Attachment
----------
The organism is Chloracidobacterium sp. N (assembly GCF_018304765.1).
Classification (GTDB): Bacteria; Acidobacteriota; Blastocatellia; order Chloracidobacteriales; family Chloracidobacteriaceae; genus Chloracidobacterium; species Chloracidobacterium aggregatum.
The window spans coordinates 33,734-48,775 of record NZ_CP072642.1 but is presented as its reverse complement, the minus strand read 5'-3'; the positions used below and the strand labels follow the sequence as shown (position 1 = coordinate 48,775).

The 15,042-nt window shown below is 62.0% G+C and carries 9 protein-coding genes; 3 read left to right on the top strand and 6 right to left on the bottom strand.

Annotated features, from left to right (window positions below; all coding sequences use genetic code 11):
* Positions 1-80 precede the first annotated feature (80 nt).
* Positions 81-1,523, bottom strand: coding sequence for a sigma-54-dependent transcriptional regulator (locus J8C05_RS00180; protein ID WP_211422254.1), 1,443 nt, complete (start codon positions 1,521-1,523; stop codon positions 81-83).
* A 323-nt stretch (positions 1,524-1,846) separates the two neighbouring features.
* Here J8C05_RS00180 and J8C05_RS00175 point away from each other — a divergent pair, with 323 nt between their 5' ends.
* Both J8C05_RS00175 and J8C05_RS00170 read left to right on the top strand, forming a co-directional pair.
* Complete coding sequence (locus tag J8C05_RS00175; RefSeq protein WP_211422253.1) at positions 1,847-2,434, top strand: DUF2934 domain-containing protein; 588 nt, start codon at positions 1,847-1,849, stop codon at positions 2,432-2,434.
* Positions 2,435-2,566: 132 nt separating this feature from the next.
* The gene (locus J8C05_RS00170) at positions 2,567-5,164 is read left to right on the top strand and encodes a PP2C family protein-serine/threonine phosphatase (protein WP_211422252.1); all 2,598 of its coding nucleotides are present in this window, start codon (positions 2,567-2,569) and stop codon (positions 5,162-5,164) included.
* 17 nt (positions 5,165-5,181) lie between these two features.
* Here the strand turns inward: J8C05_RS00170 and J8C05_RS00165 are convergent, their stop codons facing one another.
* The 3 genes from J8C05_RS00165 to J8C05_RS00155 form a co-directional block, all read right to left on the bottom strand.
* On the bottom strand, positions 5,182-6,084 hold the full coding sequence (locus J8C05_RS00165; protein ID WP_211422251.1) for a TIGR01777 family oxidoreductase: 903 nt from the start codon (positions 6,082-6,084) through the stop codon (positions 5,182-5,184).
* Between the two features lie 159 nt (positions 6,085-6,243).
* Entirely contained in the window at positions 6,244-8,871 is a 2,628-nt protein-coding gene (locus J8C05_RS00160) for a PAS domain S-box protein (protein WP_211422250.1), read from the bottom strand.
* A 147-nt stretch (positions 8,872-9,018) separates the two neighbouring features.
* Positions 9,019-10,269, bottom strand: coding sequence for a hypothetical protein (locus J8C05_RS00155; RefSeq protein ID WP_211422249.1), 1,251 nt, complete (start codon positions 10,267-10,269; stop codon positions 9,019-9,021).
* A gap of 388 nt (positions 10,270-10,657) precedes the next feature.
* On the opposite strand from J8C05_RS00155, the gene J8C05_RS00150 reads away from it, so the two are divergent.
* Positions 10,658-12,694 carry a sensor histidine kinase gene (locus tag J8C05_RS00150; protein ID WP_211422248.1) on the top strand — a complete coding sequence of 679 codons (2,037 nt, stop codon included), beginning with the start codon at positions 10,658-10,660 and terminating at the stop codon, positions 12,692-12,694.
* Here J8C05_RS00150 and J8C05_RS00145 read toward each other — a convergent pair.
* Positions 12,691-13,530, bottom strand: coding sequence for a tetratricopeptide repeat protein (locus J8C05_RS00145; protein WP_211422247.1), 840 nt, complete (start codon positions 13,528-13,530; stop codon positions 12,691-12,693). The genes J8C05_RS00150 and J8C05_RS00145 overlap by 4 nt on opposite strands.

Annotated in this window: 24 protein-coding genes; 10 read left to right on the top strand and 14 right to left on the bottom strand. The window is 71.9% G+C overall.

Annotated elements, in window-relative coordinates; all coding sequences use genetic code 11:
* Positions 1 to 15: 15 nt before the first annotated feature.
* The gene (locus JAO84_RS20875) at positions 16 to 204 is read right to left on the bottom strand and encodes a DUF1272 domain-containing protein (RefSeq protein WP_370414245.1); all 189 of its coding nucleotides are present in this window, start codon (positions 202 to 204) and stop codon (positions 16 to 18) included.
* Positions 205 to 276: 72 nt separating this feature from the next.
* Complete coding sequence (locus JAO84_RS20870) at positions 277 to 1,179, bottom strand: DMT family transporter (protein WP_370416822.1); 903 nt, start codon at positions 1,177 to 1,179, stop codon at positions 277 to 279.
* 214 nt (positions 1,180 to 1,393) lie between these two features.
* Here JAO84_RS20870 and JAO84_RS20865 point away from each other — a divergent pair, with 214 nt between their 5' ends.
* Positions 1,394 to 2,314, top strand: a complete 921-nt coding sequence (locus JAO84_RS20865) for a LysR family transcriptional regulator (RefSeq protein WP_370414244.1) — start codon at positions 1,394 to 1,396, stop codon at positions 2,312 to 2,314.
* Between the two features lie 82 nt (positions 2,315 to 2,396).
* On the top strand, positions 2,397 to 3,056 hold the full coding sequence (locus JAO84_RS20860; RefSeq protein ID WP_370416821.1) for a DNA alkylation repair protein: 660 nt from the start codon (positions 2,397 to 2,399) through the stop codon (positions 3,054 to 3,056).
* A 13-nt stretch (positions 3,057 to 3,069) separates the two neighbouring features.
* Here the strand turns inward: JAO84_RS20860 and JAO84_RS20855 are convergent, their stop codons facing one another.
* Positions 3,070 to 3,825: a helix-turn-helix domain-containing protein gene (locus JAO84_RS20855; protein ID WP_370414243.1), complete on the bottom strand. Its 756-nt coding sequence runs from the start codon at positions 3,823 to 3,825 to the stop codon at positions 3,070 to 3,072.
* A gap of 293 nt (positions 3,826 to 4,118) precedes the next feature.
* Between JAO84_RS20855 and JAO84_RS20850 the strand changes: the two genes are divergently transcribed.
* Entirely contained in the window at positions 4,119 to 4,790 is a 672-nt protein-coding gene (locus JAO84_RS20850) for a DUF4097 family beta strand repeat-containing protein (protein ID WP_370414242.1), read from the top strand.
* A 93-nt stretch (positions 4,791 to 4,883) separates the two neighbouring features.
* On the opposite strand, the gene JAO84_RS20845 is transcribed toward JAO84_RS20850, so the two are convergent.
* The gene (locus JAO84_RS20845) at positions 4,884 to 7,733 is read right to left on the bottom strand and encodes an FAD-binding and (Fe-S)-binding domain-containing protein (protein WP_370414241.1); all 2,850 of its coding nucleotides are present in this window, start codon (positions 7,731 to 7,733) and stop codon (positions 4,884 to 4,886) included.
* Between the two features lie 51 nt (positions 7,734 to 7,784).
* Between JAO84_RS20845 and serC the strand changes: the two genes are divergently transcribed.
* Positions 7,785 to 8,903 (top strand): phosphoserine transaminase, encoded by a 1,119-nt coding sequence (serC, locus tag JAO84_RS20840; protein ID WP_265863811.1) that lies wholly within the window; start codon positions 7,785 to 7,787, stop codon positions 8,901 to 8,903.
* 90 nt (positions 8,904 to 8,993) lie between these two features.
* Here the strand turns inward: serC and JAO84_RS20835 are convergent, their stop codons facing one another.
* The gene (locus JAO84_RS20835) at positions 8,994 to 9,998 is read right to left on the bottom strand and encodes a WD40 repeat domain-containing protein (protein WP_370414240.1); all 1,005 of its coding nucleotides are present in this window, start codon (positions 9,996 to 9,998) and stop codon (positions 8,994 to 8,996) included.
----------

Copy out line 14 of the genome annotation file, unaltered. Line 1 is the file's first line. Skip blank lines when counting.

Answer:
* 17 nt (positions 5,165-5,181) lie between these two features.